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Collateralization, Leverage, and Stressed Expected Loss

Author

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  • Eric JONDEAU

    (University of Lausanne and Swiss Finance Institute)

  • Amir KHALILZADEH

    (University of Lausanne)

Abstract

We describe a general equilibrium model with a banking system in which the deposit bank collects deposits from households and the merchant bank provides funds to firms. Merchant banks borrow collateralized short-term funds from deposit banks. In a financial downturn, as the value of collateral decreases, the merchant bank must sell assets on short notice, reinforcing the crisis, and default if their cash buffer is insufficient. The deposit bank suffers from loss because of the depreciated assets. If the value of the deposit bank’s assets is insufficient to cover deposits, it also defaults. Deposits are insured by the government. The premium paid by the deposit bank is its expected loss on the deposits. We define the bank’s capital shortfall in the crisis as the expected loss on deposits under stress. We calibrate the model on the U.S. economy and show how this measure of stressed expected loss behaves. In the absence of regulation, a 40% decline of the securities market would induce a loss of 17.8% in the ex-ante value of the assets or 80.7% of the ex-ante value of the equity.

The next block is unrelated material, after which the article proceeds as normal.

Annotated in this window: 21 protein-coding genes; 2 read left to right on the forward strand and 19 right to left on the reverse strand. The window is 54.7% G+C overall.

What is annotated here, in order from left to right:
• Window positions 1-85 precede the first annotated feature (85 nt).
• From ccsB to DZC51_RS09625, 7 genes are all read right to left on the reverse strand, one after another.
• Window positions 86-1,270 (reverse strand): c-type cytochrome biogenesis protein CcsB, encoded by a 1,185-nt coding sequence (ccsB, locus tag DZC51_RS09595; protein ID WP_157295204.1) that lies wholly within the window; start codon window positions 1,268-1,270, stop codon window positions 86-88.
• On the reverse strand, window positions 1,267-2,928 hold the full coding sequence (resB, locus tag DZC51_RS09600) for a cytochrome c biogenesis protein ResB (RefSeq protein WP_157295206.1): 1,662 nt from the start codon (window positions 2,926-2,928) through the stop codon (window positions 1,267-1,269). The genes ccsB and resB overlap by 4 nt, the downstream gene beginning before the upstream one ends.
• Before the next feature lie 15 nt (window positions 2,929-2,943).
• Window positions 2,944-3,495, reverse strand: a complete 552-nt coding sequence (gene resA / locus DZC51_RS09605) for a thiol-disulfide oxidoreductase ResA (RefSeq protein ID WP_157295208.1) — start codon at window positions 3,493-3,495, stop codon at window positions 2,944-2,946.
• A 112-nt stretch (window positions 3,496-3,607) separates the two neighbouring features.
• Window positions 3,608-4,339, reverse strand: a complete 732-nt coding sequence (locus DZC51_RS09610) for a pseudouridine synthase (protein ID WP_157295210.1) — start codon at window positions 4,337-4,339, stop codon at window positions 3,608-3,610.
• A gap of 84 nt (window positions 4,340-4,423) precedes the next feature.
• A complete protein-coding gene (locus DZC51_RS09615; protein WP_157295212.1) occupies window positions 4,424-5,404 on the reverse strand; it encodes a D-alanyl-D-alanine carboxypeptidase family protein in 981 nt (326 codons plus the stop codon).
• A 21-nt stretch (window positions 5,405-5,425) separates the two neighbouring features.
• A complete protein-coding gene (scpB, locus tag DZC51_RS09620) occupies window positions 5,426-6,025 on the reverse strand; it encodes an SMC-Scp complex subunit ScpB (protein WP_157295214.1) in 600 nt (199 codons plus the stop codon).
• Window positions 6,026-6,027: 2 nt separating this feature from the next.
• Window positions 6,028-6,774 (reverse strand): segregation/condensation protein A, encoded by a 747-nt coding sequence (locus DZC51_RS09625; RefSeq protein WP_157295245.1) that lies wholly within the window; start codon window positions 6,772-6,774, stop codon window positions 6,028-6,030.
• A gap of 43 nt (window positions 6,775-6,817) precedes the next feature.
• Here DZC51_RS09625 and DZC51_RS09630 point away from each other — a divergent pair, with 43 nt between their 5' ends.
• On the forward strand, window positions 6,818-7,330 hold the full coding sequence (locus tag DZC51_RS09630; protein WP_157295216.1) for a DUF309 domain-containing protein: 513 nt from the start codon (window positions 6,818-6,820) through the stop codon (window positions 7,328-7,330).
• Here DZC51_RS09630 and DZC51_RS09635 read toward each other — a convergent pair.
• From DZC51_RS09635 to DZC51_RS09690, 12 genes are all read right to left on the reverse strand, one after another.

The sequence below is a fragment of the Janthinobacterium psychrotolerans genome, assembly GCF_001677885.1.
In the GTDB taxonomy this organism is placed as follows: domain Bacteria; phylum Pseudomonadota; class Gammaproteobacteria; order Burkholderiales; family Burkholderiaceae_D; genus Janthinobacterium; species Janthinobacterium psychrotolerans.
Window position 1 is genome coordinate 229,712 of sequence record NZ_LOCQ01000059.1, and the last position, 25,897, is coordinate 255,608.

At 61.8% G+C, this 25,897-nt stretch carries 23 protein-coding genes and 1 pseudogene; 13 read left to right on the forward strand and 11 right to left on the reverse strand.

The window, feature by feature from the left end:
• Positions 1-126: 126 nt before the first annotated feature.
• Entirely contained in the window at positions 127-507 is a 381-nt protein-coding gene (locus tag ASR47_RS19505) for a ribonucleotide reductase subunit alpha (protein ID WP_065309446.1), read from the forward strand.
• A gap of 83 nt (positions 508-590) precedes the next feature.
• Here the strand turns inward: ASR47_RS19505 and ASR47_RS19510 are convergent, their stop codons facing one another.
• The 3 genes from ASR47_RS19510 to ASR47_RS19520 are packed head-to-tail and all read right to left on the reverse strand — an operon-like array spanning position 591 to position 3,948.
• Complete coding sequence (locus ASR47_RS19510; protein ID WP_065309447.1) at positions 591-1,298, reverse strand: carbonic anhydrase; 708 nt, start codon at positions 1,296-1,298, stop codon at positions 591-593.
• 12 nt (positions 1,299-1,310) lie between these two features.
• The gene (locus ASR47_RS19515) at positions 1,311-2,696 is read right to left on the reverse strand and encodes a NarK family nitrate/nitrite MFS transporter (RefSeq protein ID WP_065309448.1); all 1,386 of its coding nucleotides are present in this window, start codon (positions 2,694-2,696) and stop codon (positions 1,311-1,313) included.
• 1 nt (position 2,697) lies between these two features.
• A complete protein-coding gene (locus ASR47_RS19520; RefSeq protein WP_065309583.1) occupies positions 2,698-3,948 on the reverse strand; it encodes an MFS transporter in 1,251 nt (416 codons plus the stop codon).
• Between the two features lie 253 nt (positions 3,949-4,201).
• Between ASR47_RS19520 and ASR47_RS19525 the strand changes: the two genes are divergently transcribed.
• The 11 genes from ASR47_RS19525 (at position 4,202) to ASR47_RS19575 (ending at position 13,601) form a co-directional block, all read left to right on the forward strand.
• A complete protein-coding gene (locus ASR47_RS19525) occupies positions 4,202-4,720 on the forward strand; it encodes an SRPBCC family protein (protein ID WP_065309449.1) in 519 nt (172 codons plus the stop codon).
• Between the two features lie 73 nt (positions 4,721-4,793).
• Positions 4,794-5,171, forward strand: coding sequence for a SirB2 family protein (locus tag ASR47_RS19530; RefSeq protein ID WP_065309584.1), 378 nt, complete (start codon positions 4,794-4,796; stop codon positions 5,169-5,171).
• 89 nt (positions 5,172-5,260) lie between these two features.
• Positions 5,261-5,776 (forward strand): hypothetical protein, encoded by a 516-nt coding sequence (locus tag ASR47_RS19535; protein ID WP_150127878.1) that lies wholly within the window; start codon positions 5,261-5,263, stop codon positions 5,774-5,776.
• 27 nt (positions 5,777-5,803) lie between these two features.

Suggested Citation

  • Eric JONDEAU & Amir KHALILZADEH, 2015. "Collateralization, Leverage, and Stressed Expected Loss," Swiss Finance Institute Research Paper Series 15-24, Swiss Finance Institute, revised Aug 2015.
  • Handle: RePEc:chf:rpseri:rp1524
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    Cited by:

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    2. Jondeau, Eric & Khalilzadeh, Amir, 2022. "Predicting the stressed expected loss of large U.S. banks," Journal of Banking & Finance, Elsevier, vol. 134(C).

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    More about this item

    Keywords

    Real business cycle model; Capital shortfall; Systemic risk; Collateral; Leverage;
    All these keywords.

    JEL classification:

    • D5 - Microeconomics - - General Equilibrium and Disequilibrium
    • E2 - Macroeconomics and Monetary Economics - - Consumption, Saving, Production, Employment, and Investment
    • E32 - Macroeconomics and Monetary Economics - - Prices, Business Fluctuations, and Cycles - - - Business Fluctuations; Cycles
    • E44 - Macroeconomics and Monetary Economics - - Money and Interest Rates - - - Financial Markets and the Macroeconomy
    • G2 - Financial Economics - - Financial Institutions and Services

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